Defendant also argues that the evidence failed to prove he entered the warehouse with intent to commit theft. Intent to steal, he points out, is the gravamen of the offense of burglary. Intent must be proved. Defendant insists that this element of burglary cannot be inferred. He cites *562 People v. Soznowski, 22 Ill.2d 540, 177 N.E.2d 146 and People v. Ervin, 342 Ill. 421, 174 N.E. 529. Neither case is in point. Soznowski was a burglary prosecution in which the defendant did not commit any overt act toward accomplishing his alleged intention to commit theft. Ervin was an embezzlement prosecution which turned on the point that mere failure to account for funds did not prove embezzlement.
On the other hand, the case before us is one where two witnesses testified that the hole through which defendant entered the warehouse was not there before the burglary. A short distance from the hole were cases of wine, evidently put there by someone to facilitate their removal. As the court held in People v. Johnson, 28 Ill.2d 441, 443, 192 N.E.2d 864:
“Intent must be ordinarily proved circumstantially, by inferences drawn from conduct appraised in its factual environment. We are of the opinion that in the absence of inconsistent circumstances, proof of unlawful breaking and entry into a building which contains personal property that could be the subject of larceny gives rise to an inference that will sustain a conviction of burglary. Like other inferences, this one is grounded in human experience, which justifies the assumption that the unlawful entry was not purposeless, and, in the absence of other proof, indicates theft as the most likely purpose. This conclusion is supported by the decisions of other courts. [Cases cited.]”
Here, there are no inconsistent circumstances. Defendant’s testimony raised questions of credibility. When he was found in the warehouse, he told the guard that he and his companion were there looking for a job. When he testified, he first said that he and his companion went in the warehouse to find the dressing room and see if one of the guards had a key to it. Then he said that he was taking a man named Byrd to see the foreman about a job. The man who was arrested with him was named Martin. Later, defendant said they entered the building to get out of the cold. His credibility was then impeached by proof that between 1943 and 1954 he was convicted of five infamous crimes. When the State’s evidence is considered against defendant’s weak, vacillating and impeached testimony, we conclude he was proven guilty of burglary beyond a reasonable doubt. People v. Durham, 66 Ill.App.2d 163, 212 N.E.2d 765.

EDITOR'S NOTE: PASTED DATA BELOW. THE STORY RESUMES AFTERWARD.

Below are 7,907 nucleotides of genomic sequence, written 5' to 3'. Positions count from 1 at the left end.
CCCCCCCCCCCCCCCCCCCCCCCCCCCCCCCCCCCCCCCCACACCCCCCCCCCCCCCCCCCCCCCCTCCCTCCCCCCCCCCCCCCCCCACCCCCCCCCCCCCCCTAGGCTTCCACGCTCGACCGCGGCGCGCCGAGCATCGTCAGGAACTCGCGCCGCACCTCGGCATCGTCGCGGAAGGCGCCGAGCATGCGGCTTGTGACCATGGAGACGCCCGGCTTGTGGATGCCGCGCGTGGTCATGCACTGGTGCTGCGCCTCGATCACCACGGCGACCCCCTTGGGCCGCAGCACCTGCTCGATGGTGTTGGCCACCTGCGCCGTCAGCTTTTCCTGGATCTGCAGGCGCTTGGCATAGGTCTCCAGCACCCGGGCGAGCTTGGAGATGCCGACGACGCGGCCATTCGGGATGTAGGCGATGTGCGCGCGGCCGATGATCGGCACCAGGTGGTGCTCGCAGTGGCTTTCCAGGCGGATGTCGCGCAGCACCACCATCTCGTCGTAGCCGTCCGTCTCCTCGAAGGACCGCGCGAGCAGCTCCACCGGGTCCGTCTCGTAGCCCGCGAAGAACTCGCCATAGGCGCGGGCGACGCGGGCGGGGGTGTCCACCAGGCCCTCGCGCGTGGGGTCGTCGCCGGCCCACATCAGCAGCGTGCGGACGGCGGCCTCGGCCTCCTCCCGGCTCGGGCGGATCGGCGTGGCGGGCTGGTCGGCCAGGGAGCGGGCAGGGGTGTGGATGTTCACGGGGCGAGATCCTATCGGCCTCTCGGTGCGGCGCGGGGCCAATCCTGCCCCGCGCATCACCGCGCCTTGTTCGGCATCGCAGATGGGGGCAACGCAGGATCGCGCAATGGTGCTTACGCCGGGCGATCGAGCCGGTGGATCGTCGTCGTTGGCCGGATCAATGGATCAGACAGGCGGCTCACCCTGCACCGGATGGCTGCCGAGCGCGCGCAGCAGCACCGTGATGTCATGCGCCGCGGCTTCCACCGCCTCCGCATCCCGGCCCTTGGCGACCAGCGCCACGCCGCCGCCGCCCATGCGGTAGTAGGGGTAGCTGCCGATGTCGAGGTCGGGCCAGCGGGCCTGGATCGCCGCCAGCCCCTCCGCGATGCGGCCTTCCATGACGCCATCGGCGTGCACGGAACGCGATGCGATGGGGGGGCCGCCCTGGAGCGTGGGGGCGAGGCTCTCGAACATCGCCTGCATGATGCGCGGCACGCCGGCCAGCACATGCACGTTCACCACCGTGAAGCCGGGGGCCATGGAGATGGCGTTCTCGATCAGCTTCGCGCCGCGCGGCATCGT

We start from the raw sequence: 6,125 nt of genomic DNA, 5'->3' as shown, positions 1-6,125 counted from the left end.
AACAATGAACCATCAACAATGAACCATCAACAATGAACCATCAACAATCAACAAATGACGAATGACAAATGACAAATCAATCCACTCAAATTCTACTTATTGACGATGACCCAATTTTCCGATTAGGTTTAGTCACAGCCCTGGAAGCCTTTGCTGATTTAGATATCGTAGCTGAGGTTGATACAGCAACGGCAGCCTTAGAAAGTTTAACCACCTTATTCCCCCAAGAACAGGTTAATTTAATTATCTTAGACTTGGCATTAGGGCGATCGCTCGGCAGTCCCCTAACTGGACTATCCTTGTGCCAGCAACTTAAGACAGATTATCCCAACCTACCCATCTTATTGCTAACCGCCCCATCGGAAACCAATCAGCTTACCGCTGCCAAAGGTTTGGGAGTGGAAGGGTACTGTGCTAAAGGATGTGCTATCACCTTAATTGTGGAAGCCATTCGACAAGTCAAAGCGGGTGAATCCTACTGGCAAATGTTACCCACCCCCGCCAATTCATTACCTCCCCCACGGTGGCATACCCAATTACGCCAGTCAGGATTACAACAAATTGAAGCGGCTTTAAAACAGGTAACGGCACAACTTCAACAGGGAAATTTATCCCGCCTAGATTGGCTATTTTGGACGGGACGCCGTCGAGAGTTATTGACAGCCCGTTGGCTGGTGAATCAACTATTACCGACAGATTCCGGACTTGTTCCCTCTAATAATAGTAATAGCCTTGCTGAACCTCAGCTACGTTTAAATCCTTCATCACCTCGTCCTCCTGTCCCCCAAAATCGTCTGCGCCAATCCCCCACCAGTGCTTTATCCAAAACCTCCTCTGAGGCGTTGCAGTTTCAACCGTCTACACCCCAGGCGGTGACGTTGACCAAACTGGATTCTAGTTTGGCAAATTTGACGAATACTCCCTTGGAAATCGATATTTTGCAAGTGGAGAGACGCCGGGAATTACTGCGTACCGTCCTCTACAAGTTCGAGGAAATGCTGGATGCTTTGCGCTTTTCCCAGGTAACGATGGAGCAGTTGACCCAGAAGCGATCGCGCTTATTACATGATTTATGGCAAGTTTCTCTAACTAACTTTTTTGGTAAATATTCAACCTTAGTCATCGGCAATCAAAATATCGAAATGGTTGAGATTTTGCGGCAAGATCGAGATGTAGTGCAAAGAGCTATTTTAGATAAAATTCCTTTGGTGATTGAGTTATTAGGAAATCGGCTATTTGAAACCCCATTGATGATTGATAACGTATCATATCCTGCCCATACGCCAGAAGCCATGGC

In his last contention, defendant attacks the severity of his sentence. He argues that in the light of his employment record and the facts and circumstances of this case, the sentence of seven to thirty-five years should be reduced. He asks us to exercise the power we have under Supreme Court Rule 615(b) (4), Ill. Rev. Stat. 1969, ch. 110A, par. 615 (b) (4).
*563 Defendant concedes he committed the five infamous crimes proved by the State. Although he urges that he “[h]as been completely rehabilitated in the last 9 years,” proof in the aggravation-mitigation hearing established that in 1954 defendant was sentenced to serve five to thirty-five years for a robbery in which he had an armed confederate. He was paroled in 1963. Elementary arithmetic compels the conclusion that on December 16, 1968 when defendant was found in the burglarized warehouse, he had been on parole for six years.
111. Rev. Stat. 1967, ch. 38, par. 1 — 7(g) provides:
[g] “Mitigation and Aggravation.
For the purpose of determining sentence to be imposed, the court shall, after conviction, consider the evidence, if any, received upon the trial and shall also hear and receive evidence, if any, as to the moral character, life, family, occupation and criminal record of the offender and may consider such evidence in aggravation or mitigation of the offense.”
Prior convictions are relevant and pertinent in determining the appropriate sentence to be imposed. (People v. Mace, 79 Ill.App.2d 422, 223 N.E.2d 725.) A sentence that takes into consideration the criminal record of the offender is proper as long as the term imposed is within the statutory range of sentences required by law. (People v. Heise, 35 Ill.2d 214, 220 N.E.2d 438.) Imposition of a sentence is within the discretion of the trial judge, a discretion to be exercised within the minimum and maximum limits fixed by the legislature. People v. Richeson, 24 Ill.2d 182, 181 N.E.2d 170.
It is apparent that in this case the trial judge took into consideration defendant’s prior convictions and imposed a sentence within the Emits of the burglary statute. We see no reason to disturb this exercise of discretion. We affirm the judgment.
McCORMICK and STAMOS, JJ., concur.